Letter in Time

My three year old nephew wanted to see photos of his mummy as a little girl so, being the unofficial family historian, I went looking. I came across a letter I wrote in 1995 to my future self as part of a cousins project. I somehow managed to convince eight of us to write letters to our future selves that we promised to open a decade later. Hilarity ensued when we opened our time capsules as we had also saved photos of ourselves hoping to embarrass one another a decade later. A few of us, myself included, surrendered the same letters to the time capsule once more, to be opened in ten years.

It’s funny, even twenty years ago I was quite dramatic. Aside from the usual love-struck lines about “the love of my life” back then, there are sentences that make me pause now:

Excerpt: “Ten years from now I will be an archaeologist. I would’ve visited Egypt and stood at the foot of Ra. I have been climbed the Great Pyramids and the explored Grand Canyon. I have been to the Pyramid of the Moon and the Pyramid of the Sun.”

I didn’t go back to school to get that degree. So many things happened around that time: my parents’ terrible divorce and my subsequent emotional disconnect from them; my dad’s decision not to allow me to transfer to a university with the archaeology program because it was too far from home; my anger about that channeled into the pub on campus; the less than intelligent choices I made back then; the incident that summer in Florida.

I think I spent the greater part of two decades running from everything that happened back then. Of course, with alcohol being my running companion many more mistakes were made. I judged and damned myself for everything that happened and that guilt never really went away. I blamed myself for so much, and while it is important to own up to and acknowledge mistakes I’ve made, it has taken me a long time to accept that I also critically judged myself as broken, hopeless and unworthy because of those mistakes. I’m still working on reversing the self-inflicted damage.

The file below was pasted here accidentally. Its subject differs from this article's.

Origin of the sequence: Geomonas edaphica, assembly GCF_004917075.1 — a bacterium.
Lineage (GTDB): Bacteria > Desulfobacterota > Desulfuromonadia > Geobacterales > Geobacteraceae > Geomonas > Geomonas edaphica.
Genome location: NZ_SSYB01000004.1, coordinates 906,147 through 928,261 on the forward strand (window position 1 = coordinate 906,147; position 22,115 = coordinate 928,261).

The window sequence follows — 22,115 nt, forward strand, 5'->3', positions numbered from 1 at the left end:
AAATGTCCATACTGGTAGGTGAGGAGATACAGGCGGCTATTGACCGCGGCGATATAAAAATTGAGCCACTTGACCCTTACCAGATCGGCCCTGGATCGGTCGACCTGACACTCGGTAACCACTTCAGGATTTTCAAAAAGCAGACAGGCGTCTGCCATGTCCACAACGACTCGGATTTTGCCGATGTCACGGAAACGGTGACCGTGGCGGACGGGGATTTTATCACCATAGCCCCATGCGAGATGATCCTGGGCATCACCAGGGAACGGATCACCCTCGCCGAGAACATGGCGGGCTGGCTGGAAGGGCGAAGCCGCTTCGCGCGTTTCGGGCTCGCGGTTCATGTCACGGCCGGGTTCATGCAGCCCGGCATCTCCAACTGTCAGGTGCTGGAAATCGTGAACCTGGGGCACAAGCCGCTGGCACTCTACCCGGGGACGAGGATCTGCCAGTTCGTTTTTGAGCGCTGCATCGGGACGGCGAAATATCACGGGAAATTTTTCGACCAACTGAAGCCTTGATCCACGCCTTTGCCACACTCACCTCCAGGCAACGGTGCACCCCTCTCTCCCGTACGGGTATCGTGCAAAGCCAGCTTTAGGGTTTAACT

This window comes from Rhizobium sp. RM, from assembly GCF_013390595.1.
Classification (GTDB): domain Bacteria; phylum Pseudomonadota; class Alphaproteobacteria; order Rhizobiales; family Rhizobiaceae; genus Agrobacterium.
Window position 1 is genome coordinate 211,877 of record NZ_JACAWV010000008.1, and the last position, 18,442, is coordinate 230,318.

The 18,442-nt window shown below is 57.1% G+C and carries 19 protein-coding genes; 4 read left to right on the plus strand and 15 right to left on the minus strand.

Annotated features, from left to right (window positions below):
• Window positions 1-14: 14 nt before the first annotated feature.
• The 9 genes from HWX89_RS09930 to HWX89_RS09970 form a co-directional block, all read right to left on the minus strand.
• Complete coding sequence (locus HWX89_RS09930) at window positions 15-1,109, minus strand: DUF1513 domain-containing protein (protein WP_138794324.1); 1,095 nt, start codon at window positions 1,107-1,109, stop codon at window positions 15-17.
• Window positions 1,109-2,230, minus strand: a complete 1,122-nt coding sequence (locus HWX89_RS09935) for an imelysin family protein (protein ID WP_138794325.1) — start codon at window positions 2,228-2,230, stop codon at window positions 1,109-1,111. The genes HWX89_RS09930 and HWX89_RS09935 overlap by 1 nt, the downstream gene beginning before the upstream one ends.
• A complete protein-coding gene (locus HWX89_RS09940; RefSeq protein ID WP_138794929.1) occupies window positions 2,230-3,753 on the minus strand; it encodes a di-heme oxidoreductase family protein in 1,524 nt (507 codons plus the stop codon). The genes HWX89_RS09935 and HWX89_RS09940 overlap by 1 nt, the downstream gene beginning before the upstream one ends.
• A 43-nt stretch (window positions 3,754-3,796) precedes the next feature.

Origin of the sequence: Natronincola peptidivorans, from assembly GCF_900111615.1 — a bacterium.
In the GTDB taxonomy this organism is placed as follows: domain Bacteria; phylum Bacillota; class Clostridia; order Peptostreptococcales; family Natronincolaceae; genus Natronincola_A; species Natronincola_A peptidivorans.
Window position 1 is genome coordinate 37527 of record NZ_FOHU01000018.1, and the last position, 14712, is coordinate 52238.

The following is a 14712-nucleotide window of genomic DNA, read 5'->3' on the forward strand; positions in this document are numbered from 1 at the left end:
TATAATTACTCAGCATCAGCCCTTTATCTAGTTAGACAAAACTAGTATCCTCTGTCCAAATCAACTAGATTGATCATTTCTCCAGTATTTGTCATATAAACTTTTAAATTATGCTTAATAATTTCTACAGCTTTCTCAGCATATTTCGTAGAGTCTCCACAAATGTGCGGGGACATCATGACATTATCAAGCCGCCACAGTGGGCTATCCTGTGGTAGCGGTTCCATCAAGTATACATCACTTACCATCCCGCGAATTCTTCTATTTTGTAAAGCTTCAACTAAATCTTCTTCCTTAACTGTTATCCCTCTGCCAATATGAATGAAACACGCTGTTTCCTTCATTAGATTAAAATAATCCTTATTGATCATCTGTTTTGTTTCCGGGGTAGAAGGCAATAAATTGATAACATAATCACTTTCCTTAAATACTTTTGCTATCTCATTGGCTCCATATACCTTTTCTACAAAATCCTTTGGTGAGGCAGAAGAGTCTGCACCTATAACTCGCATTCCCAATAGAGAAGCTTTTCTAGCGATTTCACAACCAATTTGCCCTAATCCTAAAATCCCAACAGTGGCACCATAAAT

Excerpt: “I have stopped trying to hide from myself. I have stopped being an ass to my mom and I make her smile instead of cry. I have forgiven myself and therefor my dad for destroying our relationship. I can hug my parents again. To my future self: I hope you still believe in unicorns and magic, and that faeries do exist as people who see light and goodness. There IS magic in this world. I hope you found your house by the sea and that all your dreams are coming true. I hope you have forgiven yourself for the mistakes in your past.”

Well, I have stopped being an ass to my mom, and Dad and I are in a much better place than before. I’m doing an okay job with forgiving myself for most of my crap. Would you believe me if I told you that I have accomplished most of this in the one year I’ve been sober? Amazing isn’t it? Needless to say I still look for the light and goodness in everyone I meet, and I still, and always will believe in magic.

Hugs, Phoenix


  1. “I’m still working reversing the self-inflicted damage.” I believe you encapsulated what we’re all striving for. So much of the work of sobriety is learning to love and accept ourselves, and as a beautiful byproduct, learning to love and accept others as they are too.

    I love your time-capsule letter project…what a wonderful thing to do.

    If you are looking for the light and love in everyone you meet, I’d say you’re doing very well indeed. This is one of my big aspirations.

  2. Because you are so right – magic does exist. So do miracles. And people in whom lives light and love and justice and all things good.

    What a beautiful post…thank you.


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